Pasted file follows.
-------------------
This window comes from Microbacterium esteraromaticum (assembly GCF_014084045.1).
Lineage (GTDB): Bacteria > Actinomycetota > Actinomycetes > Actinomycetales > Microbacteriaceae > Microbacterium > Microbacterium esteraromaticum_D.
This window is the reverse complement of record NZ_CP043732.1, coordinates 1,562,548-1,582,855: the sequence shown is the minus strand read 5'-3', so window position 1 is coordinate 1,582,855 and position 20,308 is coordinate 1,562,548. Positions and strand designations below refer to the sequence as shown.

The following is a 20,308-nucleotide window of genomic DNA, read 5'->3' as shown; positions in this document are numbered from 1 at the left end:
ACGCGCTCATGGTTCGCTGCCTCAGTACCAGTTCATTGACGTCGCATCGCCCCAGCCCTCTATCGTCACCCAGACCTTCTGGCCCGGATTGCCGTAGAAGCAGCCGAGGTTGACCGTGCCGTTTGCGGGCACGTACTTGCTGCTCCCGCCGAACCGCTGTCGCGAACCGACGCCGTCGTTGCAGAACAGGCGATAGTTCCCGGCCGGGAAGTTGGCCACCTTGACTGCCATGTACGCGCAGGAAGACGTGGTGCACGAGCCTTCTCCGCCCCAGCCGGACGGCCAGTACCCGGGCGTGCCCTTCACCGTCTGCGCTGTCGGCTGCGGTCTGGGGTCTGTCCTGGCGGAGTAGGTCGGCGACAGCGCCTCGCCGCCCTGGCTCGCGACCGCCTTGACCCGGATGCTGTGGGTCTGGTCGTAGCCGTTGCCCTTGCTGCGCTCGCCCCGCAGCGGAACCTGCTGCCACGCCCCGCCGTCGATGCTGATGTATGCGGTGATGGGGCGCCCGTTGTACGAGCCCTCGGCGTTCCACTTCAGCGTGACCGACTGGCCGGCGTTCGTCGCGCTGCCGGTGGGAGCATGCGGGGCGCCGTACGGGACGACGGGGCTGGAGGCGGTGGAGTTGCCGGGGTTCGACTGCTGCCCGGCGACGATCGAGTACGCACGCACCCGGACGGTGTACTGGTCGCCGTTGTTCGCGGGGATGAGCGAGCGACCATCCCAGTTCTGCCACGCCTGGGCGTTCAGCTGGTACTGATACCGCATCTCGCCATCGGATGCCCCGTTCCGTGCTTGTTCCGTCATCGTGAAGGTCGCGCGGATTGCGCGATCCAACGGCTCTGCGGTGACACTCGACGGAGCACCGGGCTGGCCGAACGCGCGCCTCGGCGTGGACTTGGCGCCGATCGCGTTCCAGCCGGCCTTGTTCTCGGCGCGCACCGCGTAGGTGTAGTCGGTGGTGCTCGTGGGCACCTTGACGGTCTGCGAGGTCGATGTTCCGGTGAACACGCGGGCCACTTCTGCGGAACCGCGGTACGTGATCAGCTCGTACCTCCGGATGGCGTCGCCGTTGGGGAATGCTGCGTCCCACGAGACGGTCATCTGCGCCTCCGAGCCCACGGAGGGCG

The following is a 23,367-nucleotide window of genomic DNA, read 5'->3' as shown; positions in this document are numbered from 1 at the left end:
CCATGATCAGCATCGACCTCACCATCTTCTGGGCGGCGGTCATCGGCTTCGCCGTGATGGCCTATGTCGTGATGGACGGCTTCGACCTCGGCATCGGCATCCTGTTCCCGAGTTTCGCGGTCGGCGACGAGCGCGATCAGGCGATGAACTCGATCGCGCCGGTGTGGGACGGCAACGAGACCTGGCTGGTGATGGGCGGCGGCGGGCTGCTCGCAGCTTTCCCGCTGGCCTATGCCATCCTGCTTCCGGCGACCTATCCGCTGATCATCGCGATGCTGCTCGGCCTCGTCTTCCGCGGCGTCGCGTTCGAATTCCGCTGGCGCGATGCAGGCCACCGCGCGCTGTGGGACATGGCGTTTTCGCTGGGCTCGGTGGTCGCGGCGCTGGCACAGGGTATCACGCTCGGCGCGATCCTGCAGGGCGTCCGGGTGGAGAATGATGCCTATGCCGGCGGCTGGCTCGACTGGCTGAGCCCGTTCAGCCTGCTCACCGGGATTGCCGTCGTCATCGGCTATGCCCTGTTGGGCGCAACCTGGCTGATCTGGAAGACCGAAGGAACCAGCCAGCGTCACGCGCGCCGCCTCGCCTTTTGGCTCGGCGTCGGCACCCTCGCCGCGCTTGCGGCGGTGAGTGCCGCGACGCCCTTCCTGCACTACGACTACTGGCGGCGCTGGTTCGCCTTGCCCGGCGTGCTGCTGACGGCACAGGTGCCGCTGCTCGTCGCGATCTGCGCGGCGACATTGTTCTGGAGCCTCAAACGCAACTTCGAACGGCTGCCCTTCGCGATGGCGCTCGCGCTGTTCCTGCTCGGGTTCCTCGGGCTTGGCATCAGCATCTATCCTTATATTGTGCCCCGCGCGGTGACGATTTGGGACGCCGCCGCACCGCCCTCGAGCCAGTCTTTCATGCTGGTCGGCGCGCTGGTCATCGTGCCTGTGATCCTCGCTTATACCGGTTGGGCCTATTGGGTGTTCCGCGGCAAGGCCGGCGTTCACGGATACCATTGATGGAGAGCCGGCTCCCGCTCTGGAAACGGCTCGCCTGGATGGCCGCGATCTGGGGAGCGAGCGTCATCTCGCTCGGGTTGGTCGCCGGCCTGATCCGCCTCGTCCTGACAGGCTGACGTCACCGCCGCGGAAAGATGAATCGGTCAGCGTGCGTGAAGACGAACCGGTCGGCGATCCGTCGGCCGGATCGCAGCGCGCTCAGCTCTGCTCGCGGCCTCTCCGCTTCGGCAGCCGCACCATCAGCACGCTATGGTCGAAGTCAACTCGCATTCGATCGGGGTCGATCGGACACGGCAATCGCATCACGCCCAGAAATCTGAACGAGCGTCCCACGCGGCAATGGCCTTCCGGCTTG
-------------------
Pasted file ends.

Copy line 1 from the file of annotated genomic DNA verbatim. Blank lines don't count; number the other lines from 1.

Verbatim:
This window comes from Microbacterium esteraromaticum (assembly GCF_014084045.1).